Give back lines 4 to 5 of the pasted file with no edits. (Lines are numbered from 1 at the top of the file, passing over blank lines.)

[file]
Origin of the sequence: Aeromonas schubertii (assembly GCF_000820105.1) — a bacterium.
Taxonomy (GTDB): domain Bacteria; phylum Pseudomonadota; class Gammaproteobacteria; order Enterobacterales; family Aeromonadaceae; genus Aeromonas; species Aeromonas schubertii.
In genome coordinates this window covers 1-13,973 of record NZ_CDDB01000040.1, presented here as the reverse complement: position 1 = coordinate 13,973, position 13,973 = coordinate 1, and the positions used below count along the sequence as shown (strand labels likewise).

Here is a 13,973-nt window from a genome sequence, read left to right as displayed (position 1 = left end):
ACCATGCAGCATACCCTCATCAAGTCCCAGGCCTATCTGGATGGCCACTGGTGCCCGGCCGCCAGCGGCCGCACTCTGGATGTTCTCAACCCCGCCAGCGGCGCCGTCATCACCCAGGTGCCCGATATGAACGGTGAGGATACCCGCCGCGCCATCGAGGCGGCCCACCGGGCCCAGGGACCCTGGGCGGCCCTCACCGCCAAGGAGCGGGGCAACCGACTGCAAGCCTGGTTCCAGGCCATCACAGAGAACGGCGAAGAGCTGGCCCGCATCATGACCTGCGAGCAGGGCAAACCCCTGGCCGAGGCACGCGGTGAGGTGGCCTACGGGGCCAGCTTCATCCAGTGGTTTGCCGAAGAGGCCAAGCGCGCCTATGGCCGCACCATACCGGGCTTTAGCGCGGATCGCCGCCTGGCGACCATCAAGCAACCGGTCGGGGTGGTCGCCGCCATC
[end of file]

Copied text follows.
Here is a 13,973-nt window from a genome sequence, read left to right as displayed (position 1 = left end):
ACCATGCAGCATACCCTCATCAAGTCCCAGGCCTATCTGGATGGCCACTGGTGCCCGGCCGCCAGCGGCCGCACTCTGGATGTTCTCAACCCCGCCAGCGGCGCCGTCATCACCCAGGTGCCCGATATGAACGGTGAGGATACCCGCCGCGCCATCGAGGCGGCCCACCGGGCCCAGGGACCCTGGGCGGCCCTCACCGCCAAGGAGCGGGGCAACCGACTGCAAGCCTGGTTCCAGGCCATCACAGAGAACGGCGAAGAGCTGGCCCGCATCATGACCTGCGAGCAGGGCAAACCCCTGGCCGAGGCACGCGGTGAGGTGGCCTACGGGGCCAGCTTCATCCAGTGGTTTGCCGAAGAGGCCAAGCGCGCCTATGGCCGCACCATACCGGGCTTTAGCGCGGATCGCCGCCTGGCGACCATCAAGCAACCGGTCGGGGTGGTCGCCGCCATC